I just completed this goal making my 12th loan in 12 months.
This months loan went to Mrs. Amar, 27, in Mongolia. She is a translator and works as a manager in the student exchange agency. Currently this is the main income source of her family. With this loan she wants to buy a car that uses natural gas. She plans to use this to run a taxi business to make extra earnings for her family. Nowadays, air pollution from cars and households with coal-fired stoves is one of the biggest issues in Mongolian cities.
Oooops – With all the travel in June, i neglected this goal. To make up for it, i donated double in July.
This month’s loan went to Fadia, a 29 year old single lady, she has four brothers and one sister living with their mother after their father passed away.
Fadia is a teacher during the day, and at home she has a number of goats in a barn next to her house. Fadia uses those goats to take milk of them and make yogurt and cheese for sales.
Now Fadia has applied for a youth loan in order to increase the number of goats and sheep she has to increase her productivity.
This month’s loan went to Shadi, a young man in Lebanon who is living with his parents and buidling a plumbing business. This will help him to buy more tools and supplies. Repayments from old loans paid for this loan and much of the optional donation.
This months loan went to Fiapaipai in Somoa.
Fiapaipai is 43 years old and married with six children. She makes and sells Elei (printed material fabric) to earn a living and has been doing this for two years. Fiapaipai has requested a loan to expand her business. She plans to use her profits to pay her children’s school fees.
This month’s loan went to Khurshed from Tajikistan.
When I logged on this afternoon, there was a cheer from Holly. After clicking to find something that I could cheer back, there was an entry about her making a loan to Khurshed. Building on what another 43Thing member started seemed like a cool idea.
Khurshed needs a loan to build a home. He trades cattle and his wife sews dresses.
If you’re interested, here is a link to his profile
This month’s loan went to Hasan in Iraq, a mechanic who needs funds to help cover rent on his shop and increase his inventory so he can better support his family.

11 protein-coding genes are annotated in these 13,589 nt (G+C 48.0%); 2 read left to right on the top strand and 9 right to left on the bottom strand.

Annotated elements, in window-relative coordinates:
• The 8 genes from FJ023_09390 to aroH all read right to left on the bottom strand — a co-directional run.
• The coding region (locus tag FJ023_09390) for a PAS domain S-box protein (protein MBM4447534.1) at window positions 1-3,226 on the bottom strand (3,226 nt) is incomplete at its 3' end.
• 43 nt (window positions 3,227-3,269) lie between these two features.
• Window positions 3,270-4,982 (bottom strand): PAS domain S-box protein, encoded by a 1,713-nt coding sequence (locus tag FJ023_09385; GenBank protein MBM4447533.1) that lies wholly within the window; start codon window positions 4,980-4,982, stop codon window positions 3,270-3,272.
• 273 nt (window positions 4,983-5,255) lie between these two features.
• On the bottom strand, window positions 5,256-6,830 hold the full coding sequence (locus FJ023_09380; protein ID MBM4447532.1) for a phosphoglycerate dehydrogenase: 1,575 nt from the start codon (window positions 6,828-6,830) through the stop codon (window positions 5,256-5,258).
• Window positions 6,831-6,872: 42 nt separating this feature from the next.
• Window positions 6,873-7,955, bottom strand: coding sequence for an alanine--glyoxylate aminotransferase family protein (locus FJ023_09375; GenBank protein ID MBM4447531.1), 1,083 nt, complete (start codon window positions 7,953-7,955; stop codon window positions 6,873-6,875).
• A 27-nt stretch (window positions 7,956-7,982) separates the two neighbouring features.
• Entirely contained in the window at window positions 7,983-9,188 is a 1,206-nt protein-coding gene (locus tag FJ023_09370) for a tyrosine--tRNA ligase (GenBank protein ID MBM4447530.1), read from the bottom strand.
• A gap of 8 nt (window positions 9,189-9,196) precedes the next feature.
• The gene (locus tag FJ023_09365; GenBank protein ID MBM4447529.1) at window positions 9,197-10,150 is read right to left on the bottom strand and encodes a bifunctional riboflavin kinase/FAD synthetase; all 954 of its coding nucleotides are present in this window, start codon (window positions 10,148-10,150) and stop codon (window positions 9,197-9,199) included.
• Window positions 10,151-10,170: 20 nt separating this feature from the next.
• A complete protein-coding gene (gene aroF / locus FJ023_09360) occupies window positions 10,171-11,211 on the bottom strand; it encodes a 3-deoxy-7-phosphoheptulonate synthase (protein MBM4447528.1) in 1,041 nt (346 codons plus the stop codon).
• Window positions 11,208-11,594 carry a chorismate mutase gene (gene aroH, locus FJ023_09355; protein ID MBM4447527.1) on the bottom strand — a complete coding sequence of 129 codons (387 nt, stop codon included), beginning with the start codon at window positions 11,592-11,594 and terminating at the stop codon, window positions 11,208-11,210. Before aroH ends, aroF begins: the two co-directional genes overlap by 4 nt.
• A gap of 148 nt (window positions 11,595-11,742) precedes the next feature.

Other lenders to Hasan are in Bavaria Germany, Denmark, Canada, and the Netherlands. They also include a man who lives in a town only 20 miles from me and someone calling himself “Good Dogg” who is located on his/her “front porch.”
There was an e-mail in my inbox today from Kiva. They encouraged their local field partners to increase lending for the holiday season. While Kiva has had good success with this in the past, their partner in Iraq, ACSI, still has a number of loans not fully funded and they will expire soon (though I’m not sure what that means.)
If you’re interested in lending to someone in Iraq, about 63 loans still need to be fully funded. Here is the link to this partner:
I made a $25 loan to Ghanem, a 27 year old tailor with a wife and 2 children trying to get better machinery, do a little marketing and pay the rent.
It amazes me that I combined with David in London, Roland in Amsterdam, Romere in Brooklyn, NY, Sabina in Sweden and many others to make a difference in this family’s life
This month was a bit hectic, but I managed to loan $25 to Ahmed in Iraq, a 32 year old married gentleman with two children who needed a total of $2,500 to purchase a diesel generator and to add more items for his market in order to provide a better life for his family.
I usually find some sort of connection with each person to whom I loan money. With this man it was the generator, we installed one this year and it helped us greatly during a recent storm.
I combined with 100 other individuals loaning $25 to improve the lives of this man and his family.
This month, I chose to loan $25 to a man in the Congo who is building his arts and crafts business. He has had several loans and is at the point in his business where he can give back to the community by apprenticing at-risk youth to his business.
This month, I am loaning $25 to Calixto, a taxi driver from Paraguay who needs funds to purchase spare parts for his cab.
The other day, I was thinking about the economics of this. If you loan $25 for 12-14 months, then theoretically it should come close to sustaining itself money wise, because all you pay after is the small donation ($3.75). The amount that I just paid was less than $28.75 because some to whom I helped fund loans are already repaying their loans.